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Context and setting In an attempt to encourage and assess skills development by surgical interns in a team-building setting, the first annual Surgical Intern Olympics were held in September 2008. These took place at our institution’s Center for Experiential Learning and Assessment (CELA) during a 2-hour slot usually filled by grand rounds and resident teaching conferences.

Why the idea was necessary Scheduled at the conclusion of intern summer school (weekly didactics in July and August), the event occurred 2 months into clinical experience yet prior to the majority of the clinical year. The primary goals were to assess skills and use the findings as a springboard for curriculum development of our intern skills sessions, which occur monthly throughout the clinical year.

What was done Surgical residents in Years 1–3 of residency participated; Year 1 residents were designated as ‘athletes’, Year 2 residents as ‘coaches’ and Year 3 residents as ‘judges’. The ‘countries’ were selected from those claimed as home by different members of faculty staff at our institution. Athletes were assigned to events by their coaches and coaches were urged to encourage practice.

Events included knot tying, heart rhythm recognition, central line simulation, LAP Mentor tasks including camera operation and clipping, peg transfer on a video box trainer, and a scavenger hunt in the hospital in which athletes were required to document their knowledge of key ‘intern-important’ locations. These sites included areas such as radiology reading rooms, supply rooms and administrative offices. Some events were combined in order to create a biathlon (knot tying and cardiac rhythm recognition) and a triathlon (central line insertion, knot tying and a bonus event, hospital phone number recognition), necessitating individual participation in more than one event.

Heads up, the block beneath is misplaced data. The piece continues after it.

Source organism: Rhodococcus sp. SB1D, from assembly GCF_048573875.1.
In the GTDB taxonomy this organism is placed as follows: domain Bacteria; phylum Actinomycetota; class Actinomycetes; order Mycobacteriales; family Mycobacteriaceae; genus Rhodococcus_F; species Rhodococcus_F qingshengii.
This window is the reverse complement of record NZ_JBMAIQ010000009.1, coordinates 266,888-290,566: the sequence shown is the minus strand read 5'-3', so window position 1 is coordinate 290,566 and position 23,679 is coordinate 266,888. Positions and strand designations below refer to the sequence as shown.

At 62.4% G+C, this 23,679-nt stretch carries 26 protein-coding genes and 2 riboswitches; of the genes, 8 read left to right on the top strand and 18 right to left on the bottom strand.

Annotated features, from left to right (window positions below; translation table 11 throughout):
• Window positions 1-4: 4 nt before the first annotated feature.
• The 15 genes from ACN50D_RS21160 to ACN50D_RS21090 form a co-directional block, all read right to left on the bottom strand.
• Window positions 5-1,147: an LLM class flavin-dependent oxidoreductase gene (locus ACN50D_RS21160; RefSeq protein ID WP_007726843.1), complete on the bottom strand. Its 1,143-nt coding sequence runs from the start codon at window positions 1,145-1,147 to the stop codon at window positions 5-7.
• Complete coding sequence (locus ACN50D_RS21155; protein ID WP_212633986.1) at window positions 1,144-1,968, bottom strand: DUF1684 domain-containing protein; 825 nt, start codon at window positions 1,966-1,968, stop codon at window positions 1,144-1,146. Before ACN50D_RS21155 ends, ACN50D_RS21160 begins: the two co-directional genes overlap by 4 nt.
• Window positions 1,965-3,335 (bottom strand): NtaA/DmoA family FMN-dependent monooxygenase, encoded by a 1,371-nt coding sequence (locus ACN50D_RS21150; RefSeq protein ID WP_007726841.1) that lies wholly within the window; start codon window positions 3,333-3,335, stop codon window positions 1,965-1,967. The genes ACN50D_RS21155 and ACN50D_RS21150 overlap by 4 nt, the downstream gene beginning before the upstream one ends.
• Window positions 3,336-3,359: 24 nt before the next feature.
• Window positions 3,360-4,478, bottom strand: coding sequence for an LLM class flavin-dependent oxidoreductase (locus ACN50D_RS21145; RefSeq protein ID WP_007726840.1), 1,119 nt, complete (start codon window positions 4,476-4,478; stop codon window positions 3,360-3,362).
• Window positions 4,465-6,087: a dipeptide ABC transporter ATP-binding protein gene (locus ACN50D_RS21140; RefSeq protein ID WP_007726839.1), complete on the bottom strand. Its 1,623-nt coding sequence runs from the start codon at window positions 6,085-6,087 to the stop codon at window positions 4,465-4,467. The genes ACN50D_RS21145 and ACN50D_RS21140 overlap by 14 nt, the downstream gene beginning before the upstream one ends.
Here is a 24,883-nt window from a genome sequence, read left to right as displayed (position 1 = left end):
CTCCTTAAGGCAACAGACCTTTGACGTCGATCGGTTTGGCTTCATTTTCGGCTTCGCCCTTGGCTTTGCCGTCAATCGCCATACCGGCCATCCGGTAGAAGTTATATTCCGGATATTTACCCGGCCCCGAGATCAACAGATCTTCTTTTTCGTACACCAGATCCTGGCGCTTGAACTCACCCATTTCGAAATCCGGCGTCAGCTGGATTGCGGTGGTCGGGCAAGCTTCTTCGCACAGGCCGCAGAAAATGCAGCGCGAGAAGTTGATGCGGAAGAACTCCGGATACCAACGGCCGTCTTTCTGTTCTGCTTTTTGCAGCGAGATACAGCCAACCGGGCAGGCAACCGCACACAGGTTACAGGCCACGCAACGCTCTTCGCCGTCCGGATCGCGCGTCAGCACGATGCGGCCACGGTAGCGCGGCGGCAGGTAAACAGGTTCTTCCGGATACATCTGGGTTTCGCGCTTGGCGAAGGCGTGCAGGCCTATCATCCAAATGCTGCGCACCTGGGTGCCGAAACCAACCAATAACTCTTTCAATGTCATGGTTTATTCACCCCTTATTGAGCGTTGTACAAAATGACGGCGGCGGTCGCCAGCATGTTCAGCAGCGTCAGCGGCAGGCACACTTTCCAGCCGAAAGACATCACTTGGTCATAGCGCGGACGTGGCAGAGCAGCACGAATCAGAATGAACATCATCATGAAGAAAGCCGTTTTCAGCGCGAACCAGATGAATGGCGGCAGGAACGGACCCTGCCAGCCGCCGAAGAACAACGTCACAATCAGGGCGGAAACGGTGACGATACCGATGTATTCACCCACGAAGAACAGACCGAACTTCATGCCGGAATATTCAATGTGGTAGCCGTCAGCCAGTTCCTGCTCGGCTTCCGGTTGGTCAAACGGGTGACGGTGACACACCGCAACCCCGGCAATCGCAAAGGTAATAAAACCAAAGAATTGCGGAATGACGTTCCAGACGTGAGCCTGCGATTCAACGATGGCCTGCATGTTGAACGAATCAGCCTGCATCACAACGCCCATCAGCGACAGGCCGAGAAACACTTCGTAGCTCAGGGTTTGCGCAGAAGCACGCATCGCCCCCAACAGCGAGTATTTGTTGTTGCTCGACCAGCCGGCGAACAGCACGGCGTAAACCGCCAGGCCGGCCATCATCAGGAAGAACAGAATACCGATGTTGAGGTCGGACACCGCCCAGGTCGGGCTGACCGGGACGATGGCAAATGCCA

Performance was quantified using standard rubrics for each event and rankings were determined based on these objective scores. For example, in knot tying, interns were timed and further assessed on the style and quality of 40 knots. Total scores, consisting of a combination of this time and numerical quantification of quality, corresponded to individual rankings. Similarly, the steps of central line insertion were timed and interns were additionally assessed on their ability to perform the correct steps in the correct order. Steps were designated as ‘minor’ or ‘major’ and quantified accordingly in order to establish rankings.

Evaluation of results and impact The event was well received by junior residents as a fun, team-building experience. Athletes were awarded individual prizes for events and coaches were recognised by total medal counts for their countries. The ‘country’ of Texas (one of the nominated names) prevailed as the overall gold medal winner. Weaknesses were taken into account in the development of our intern skills sessions, which are monthly, small-group sessions for interns. For example, an additional month of knot tying and suturing was added to the curriculum, and the month of vascular access was adapted to focus on the checklist created as assessment in the Olympics.

As we reassess the Surgical Intern Olympics in the coming year, we plan to formally include medical students and to include quantified results in official resident evaluations.